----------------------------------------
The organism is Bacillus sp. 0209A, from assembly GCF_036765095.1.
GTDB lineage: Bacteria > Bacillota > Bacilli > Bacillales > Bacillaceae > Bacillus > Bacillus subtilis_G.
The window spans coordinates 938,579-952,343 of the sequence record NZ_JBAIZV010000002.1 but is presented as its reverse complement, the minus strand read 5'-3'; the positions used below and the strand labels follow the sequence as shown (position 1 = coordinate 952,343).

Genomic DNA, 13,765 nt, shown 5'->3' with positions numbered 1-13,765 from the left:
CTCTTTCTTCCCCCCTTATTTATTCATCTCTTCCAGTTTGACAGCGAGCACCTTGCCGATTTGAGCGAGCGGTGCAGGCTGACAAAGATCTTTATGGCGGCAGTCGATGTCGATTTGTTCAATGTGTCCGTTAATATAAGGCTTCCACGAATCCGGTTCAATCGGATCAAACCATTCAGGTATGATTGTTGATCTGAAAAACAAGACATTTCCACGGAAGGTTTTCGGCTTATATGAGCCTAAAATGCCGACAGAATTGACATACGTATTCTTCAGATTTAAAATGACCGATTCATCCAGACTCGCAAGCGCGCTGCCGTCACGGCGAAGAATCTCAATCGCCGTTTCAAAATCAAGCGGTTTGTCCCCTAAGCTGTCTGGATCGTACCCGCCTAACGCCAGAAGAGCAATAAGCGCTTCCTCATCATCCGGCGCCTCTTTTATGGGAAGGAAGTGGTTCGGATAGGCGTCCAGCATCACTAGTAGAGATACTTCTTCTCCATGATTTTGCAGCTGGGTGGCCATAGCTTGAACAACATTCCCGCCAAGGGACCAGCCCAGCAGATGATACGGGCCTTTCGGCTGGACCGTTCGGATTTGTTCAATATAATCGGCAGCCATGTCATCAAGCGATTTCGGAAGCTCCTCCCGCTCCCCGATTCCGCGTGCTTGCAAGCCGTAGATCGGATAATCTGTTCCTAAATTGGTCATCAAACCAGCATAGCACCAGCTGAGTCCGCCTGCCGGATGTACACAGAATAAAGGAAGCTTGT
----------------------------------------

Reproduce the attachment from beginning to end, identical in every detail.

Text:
The organism is Bacillus sp. 0209A, from assembly GCF_036765095.1.
GTDB lineage: Bacteria > Bacillota > Bacilli > Bacillales > Bacillaceae > Bacillus > Bacillus subtilis_G.
The window spans coordinates 938,579-952,343 of the sequence record NZ_JBAIZV010000002.1 but is presented as its reverse complement, the minus strand read 5'-3'; the positions used below and the strand labels follow the sequence as shown (position 1 = coordinate 952,343).

Genomic DNA, 13,765 nt, shown 5'->3' with positions numbered 1-13,765 from the left:
CTCTTTCTTCCCCCCTTATTTATTCATCTCTTCCAGTTTGACAGCGAGCACCTTGCCGATTTGAGCGAGCGGTGCAGGCTGACAAAGATCTTTATGGCGGCAGTCGATGTCGATTTGTTCAATGTGTCCGTTAATATAAGGCTTCCACGAATCCGGTTCAATCGGATCAAACCATTCAGGTATGATTGTTGATCTGAAAAACAAGACATTTCCACGGAAGGTTTTCGGCTTATATGAGCCTAAAATGCCGACAGAATTGACATACGTATTCTTCAGATTTAAAATGACCGATTCATCCAGACTCGCAAGCGCGCTGCCGTCACGGCGAAGAATCTCAATCGCCGTTTCAAAATCAAGCGGTTTGTCCCCTAAGCTGTCTGGATCGTACCCGCCTAACGCCAGAAGAGCAATAAGCGCTTCCTCATCATCCGGCGCCTCTTTTATGGGAAGGAAGTGGTTCGGATAGGCGTCCAGCATCACTAGTAGAGATACTTCTTCTCCATGATTTTGCAGCTGGGTGGCCATAGCTTGAACAACATTCCCGCCAAGGGACCAGCCCAGCAGATGATACGGGCCTTTCGGCTGGACCGTTCGGATTTGTTCAATATAATCGGCAGCCATGTCATCAAGCGATTTCGGAAGCTCCTCCCGCTCCCCGATTCCGCGTGCTTGCAAGCCGTAGATCGGATAATCTGTTCCTAAATTGGTCATCAAACCAGCATAGCACCAGCTGAGTCCGCCTGCCGGATGTACACAGAATAAAGGAAGCTTGT